2. Fail to set enough money aside to honor your promises.
    3. Cover up that failure by making unrealistic assumptions about your rate of return.
    4. When trouble looms, make riskier and riskier bets in hopes of a big payoff.
    …”

    I applaud my state of residence on the job it’s done to keep gamblers from drifting across the border to Atlantic City

  • M. Mullins

    In addition to their war on math, these pension funds engage in a lack of transparency, awarding of management contracts based on campaign funding, and outright fraud. A couple of examples:

    http://www.forbes.com/sites/edwardsiedle/2012/02/16/public-pension-suckers-for-private-equity/

    http://www.forbes.com/2010/01/19/public-pension-fund-personal-finance-siedle-returns.html

  • Jordan

    I have a recurring conversation with a friend who works for a (large) municipal govt. He prefers his defined benefit pension because he believes it is safe compared to having a 401k plan. For some reason, he associates a pension as safe guaranteed money and a 401k plan as a risky, stock-market investment.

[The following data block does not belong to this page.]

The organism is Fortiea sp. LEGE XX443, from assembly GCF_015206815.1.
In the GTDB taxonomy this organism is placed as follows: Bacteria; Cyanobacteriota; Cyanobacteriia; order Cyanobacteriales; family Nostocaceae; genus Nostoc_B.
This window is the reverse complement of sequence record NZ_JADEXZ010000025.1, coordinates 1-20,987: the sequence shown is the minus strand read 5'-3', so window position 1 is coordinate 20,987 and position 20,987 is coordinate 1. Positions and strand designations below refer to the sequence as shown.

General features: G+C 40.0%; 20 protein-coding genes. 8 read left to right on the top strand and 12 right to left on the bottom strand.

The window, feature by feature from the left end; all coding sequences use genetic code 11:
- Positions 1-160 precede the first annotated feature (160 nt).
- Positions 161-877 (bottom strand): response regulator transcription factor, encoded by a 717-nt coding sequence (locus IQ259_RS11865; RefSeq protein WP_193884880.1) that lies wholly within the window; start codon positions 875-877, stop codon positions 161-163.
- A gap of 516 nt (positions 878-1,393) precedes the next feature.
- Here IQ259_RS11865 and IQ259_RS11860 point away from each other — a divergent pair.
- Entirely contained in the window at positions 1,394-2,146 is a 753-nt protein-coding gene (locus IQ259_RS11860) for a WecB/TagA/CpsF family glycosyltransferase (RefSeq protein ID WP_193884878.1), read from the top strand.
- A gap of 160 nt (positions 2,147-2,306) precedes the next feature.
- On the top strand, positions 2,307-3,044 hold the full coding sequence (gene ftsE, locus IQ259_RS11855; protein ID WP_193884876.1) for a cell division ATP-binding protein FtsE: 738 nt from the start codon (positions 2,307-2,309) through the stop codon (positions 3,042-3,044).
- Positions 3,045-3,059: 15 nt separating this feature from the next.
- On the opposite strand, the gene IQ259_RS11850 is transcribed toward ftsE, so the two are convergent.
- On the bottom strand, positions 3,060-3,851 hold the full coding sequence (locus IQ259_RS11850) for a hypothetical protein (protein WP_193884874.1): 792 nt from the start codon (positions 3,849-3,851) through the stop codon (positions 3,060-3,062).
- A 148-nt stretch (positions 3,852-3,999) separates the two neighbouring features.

When I tell him I can invest my 401k plan in anything from stocks to bonds to stable-value money-market type funds in any allocation I want, it does not seem to change his mind. Is this some sort of political philosophy-motivated cognitive dissonance? I don’t know.

  • Kris

    [email protected], I wish I could suggest the argument that his defined benefit pension is less safe than your 401k because it is dependent on the good will of the taxpayers. Unfortunately, if his pension is seriously threatened, politicians will start taking liberties with your 401k.